Results: In total, only 27% of the matched copies were attributed using a link to Stack Overflow. We found no match that did not clearly look like a copy of the Stack Overflow snippet.

Second Approach: PMD Copy-Paste Detector

To tune CPD for finding clones of snippets in a sample of Java projects, we compared different configurations using a test set of Java files containing references to certain Stack Overflow answers. After the test runs, we decided to use the configuration with the highest precision to avoid false positive results (minimum token count set to 40 ⇒ precision=0.94, recall=0.35). We manually extracted 396 Java code snippets from Stack Overflow and searched for type-1 clones (copied code that only varies in whitespace, layout, or comments) of these snippets in the sample of Java projects. Details on the extracted snippets can be found in the corresponding research papers (see section “More Information”).

Results: We found that 207 repositories (9%) contained a copy of a snippet and only 23% of the copies were attributed using a link to Stack Overflow. We manually checked the results for false positive matches and found none.

Third Approach: Exact Matches with BigQuery

We first filtered the Java files in the BigQuery GitHub data set and the Java snippets in the BigQuery Stack Overflow data set to reduce the number of combinations to a level that allowed us to employ BigQuery’s STRPOS function to search for matches of the snippets in the files. For the snippets, we excluded trivial snippets (<6 LOC) and snippets that were not recognized (score <=10). For the files, we utilized the BigQuery GHTorrent data set and selected Java projects that were not a fork, had more than five Java files, and had at least one watcher. We did this to exclude the many non-software and “toy” projects that are hosted on GitHub. From these projects, we then selected Java files with more than 68 LOC (75% quantile of all Java files).

In a next step, we normalized both the snippets and the files (removing whitespaces, certain special characters, comments, converting all characters to lower case). We then used the STRPOS function to search for the filtered 29,370 non-trivial Java snippets in the filtered 1.7 million Java files from 64,281 public GitHub projects. We found 10,358 snippets file pairs, which we analyzed for false positives using a workflow including extensive manual coding and an analysis of external links in the posts to exclude a third source. As a last step, we employed the Git Hub API and searched for the commit that added the snippet to the repo. We then removed matches where the commit on GitHub was older than the post on Stack Overflow.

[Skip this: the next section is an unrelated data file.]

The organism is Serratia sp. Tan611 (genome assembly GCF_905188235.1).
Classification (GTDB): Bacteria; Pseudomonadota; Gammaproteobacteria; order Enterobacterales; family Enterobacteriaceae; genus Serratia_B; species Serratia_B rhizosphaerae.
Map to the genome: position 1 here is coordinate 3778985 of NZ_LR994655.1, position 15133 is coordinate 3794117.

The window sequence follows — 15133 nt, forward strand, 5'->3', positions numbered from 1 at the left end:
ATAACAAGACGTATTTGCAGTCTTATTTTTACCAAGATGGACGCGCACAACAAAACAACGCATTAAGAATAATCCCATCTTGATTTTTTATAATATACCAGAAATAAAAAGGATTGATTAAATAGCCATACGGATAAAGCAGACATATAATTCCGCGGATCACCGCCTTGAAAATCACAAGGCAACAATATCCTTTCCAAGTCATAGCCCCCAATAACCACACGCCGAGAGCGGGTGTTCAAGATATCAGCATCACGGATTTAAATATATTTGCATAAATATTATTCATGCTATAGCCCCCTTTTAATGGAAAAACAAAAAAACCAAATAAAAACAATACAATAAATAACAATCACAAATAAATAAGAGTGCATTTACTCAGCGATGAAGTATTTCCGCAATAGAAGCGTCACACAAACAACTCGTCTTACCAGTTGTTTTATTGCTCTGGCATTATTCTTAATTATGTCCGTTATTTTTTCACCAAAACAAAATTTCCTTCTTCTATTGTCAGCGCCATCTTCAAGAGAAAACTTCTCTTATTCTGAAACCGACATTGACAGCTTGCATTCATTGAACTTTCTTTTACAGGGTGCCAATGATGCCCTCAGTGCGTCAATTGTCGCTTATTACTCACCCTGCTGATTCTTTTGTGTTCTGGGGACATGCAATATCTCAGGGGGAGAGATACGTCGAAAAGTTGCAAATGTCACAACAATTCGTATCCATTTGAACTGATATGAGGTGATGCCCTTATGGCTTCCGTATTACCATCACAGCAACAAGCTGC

Results: In the end, we had 1,369 snippet-file-pairs that are likely to be true positives. Of these matches, only 7.60% were attributed using a link to the corresponding question or answers on Stack Overflow.

Awareness of Developers

One part of our research was a survey with owners of GitHub repos in which we found non-trivial code from Stack Overflow to investigate the awareness of developers regarding the license of code from Stack Overflow and the implications. Of the 739 users we contacted, 87 responded (11.8% response rate).

Results: Most developers were not aware of the licensing of code published on Stack Overflow and the implications of the used license: 75% of the participants did not know that content on Stack Overflow is licensed under CC BY-SA 3.0 and 67% did not know that attribution is required.


Combining the results from the three approaches described above and considering the fact that we took great care to exclude false positives from our results, we can conclude that at most one third of the copies of Java snippets from Stack Overflow answers in public GitHub projects are attributed with a link to Stack Overflow. In our analysis of attributed usages, we found that 3.2% of the analyzed repositories (and 7.3% of the popular ones) contained a file with a reference to Stack Overflow. Combining these results, we can hypothesize that about 10% of all repositories on GitHub could be affected by licensing issues due to the usage of CC BY-SA licensed code from Stack Overflow.

More Information

This article only describes selected results and skips many details. A more detailed description of the research design and our complete results can be found in the research paper and posters linked on the project page. One paper is currently under review and will be added as soon as the paper is accepted at a conference or journal. Nevertheless, the supplementary material for the papers including all scripts and data is already available.


I would like to thank my advisor Stephan Diehl and the University of Trier for supporting my research. Thanks also to Google and in particular to Felipe Hoffa for their support.